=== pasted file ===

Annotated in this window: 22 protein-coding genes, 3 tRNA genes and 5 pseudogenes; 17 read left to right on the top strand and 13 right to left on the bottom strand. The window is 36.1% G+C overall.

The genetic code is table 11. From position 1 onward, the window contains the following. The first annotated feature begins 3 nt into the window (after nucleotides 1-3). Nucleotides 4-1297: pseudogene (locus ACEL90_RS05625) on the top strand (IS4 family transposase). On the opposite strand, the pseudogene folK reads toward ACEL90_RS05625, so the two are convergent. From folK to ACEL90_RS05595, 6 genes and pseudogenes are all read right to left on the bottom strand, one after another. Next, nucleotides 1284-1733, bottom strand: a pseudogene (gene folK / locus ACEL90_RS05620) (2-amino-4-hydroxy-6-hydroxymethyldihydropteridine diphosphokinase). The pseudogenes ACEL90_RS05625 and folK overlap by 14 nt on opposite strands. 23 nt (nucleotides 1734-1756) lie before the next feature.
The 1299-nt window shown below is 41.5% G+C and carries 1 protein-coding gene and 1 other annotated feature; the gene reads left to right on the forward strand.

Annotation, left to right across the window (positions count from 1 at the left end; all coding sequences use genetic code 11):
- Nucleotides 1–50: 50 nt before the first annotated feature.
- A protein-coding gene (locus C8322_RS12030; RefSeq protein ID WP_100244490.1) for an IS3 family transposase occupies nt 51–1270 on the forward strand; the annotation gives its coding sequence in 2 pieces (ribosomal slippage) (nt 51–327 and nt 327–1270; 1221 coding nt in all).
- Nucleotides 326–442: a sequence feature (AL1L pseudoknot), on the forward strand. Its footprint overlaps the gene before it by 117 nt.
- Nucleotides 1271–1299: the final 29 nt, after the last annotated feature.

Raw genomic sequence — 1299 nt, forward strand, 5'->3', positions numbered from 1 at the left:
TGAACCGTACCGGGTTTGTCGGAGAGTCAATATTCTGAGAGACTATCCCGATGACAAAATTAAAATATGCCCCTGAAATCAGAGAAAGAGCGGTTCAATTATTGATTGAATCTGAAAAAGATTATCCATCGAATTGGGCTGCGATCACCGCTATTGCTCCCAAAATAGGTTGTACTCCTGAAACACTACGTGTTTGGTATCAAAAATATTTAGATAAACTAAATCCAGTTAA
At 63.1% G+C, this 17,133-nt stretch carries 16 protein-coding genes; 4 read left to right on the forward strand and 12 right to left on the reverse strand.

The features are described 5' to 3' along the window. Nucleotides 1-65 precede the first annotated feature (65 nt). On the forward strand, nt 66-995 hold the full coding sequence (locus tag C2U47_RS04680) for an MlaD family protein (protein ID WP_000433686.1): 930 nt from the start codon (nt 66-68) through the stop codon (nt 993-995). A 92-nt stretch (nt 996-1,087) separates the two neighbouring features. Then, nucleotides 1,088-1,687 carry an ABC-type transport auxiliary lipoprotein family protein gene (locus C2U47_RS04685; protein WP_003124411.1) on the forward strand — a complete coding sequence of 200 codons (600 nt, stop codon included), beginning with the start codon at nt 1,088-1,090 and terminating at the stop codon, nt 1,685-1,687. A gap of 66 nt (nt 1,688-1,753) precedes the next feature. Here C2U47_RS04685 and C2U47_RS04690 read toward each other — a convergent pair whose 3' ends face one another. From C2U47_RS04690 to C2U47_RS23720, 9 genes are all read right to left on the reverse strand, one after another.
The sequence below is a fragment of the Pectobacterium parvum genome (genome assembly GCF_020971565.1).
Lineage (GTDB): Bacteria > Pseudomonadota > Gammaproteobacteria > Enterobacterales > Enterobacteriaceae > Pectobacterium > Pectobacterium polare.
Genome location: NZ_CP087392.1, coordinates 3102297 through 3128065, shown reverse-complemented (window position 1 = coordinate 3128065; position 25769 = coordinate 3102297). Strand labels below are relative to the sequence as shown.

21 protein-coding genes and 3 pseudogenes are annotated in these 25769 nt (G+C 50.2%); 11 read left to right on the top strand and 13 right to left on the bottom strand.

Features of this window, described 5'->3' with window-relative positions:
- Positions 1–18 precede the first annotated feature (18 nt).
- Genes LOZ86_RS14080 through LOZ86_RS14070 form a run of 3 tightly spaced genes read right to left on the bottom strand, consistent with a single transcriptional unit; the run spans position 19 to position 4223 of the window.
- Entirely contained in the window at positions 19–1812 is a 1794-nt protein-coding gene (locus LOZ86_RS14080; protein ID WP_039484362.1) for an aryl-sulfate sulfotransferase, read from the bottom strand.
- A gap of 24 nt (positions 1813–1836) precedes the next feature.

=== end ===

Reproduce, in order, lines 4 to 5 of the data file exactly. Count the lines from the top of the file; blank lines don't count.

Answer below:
Annotation, left to right across the window (positions count from 1 at the left end; all coding sequences use genetic code 11):
- Nucleotides 1–50: 50 nt before the first annotated feature.